Ebstein's anomaly is a rare defect that involves the tricuspid valve and right ventricle with an unknown embryology.
Anatomical description and types
There is significant variation in the anatomy of the valve but Ebstein's anomaly always involves, at least in part, the septal and posterior leaflets which are deformed and displaced toward the apex (downward), adherent to the ventricular septum. The wall of the right ventricle found near the adherent leaflets is said to be atrialized and very thin-walled. The right atrium is almost always enlarged, while enlargement of the right ventricle is more variable.
Four subtypes have been designated based on the relative volume of the right ventricle:
- Type A—right ventricle with adequate volume.
- Type B—large atrialized area of the right ventricle with freely moving anterior valve leaflet.
- Type C—anterior leaflet is highly restricted in movement and may obstruct the right ventricular outflow tract.
- Type D—ventricle is almost completely atrialized aside from a small infundibular portion.
Ebstein's anomaly is almost always associated with patent foramen ovale or ASDs. Other lesions including Tetralogy of Fallot, VSD, pulmonary stenosis, and pulmonary atresia may occur but are less common.
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Tricuspid insufficiency or stenosis and right ventricular impairment limit blood flow through the right heart and into the pulmonary artery. Increased right atrial pressure due to limited outflow leads to right-to-left shunting through the patent foramen ovale. This shunting causes a variable degree of cyanosis and cardiomegaly which is present at birth and is sometimes accompanied by tachypnea. Both pulmonary arterial resistance and right-to-left shunting decrease in the days and weeks after birth which may lessen the cyanosis initially present in infancy. With severe insufficiency of the tricuspid valve, the right ventricle might not generate pressures high enough to open the pulmonary valve, thus causing functional atresia and ductal dependency.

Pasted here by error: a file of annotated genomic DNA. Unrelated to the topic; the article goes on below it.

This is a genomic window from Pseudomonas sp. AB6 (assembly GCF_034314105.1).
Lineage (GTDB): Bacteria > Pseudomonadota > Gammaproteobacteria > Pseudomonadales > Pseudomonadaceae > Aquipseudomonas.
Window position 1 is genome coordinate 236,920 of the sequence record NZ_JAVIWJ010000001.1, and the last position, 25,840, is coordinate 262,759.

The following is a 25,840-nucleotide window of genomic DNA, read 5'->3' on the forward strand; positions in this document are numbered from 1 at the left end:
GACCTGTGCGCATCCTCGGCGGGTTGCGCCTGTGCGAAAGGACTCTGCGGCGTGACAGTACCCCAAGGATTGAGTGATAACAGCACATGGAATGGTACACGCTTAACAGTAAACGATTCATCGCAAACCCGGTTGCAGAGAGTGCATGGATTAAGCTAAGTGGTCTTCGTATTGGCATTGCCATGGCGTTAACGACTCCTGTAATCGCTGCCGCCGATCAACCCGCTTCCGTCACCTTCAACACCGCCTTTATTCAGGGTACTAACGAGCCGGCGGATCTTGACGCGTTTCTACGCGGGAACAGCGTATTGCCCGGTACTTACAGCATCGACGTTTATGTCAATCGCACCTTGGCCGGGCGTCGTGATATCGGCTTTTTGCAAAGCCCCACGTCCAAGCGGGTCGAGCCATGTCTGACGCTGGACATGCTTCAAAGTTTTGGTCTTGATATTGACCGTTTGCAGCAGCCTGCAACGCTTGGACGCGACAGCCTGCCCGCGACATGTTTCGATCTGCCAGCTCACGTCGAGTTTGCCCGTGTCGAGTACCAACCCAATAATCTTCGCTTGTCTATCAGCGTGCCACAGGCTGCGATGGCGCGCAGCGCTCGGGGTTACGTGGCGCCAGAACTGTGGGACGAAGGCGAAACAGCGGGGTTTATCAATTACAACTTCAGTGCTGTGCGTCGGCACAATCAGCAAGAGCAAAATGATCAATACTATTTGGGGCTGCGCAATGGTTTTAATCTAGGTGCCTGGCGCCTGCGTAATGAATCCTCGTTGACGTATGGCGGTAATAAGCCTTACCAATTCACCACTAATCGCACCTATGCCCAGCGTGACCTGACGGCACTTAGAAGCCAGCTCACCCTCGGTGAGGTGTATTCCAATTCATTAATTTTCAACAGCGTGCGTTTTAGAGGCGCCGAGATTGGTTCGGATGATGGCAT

During infancy, Ebstein's anomaly is typically managed by administering prostaglandins and/or nitrous oxide to increase pulmonary blood flow and control cyanosis. Complex surgical procedures may be performed to correct lesions, but long-term outcomes in controlled studies have yielded mixed results (Keane). Older children with Ebstein's anomaly are generally followed medically with special attention to rhythm abnormalities and congestive heart failure. Surgery is performed only on patients who are very symptomatic, cyanotic, or in congestive heart failure.
During infancy, a Blalock-Taussing shunt can be applied to insure pulmonary blood flow. This shunt is constructed by interposing a graft between the subclavian artery and the right or left pulmonary artery. Originally performed through a right/left thoracotomy, depending on the neonate’s anatomy, the procedure is nowadays usually completed through a median sternotomy. It allows for a shorter shunt which can be placed more centrally. Older patients undergo reparative procedures of the tricuspid valve or replacement procedures. Those techniques aim to reduce the size of the annulus of the tricuspid valve and utilize functional tissue to build a competent valve.
Procedures include: median sternotomy, cannulation, cardiopulmonary bypass, cardioplegia, and hypothermia. The right atrium will be opened after inspection of the coronary vasculature. For the Carpentier technique the anterior leaflet is mobilized first. Afterwards vertical plication sutures will be applied under consideration of a satisfactory anterior leaflet reconstruction. The leaflet will then be advanced across the plicated area to reduce the size of the valve orifice. Finally, an annular ring can be sutured in to support the tricuspid valve.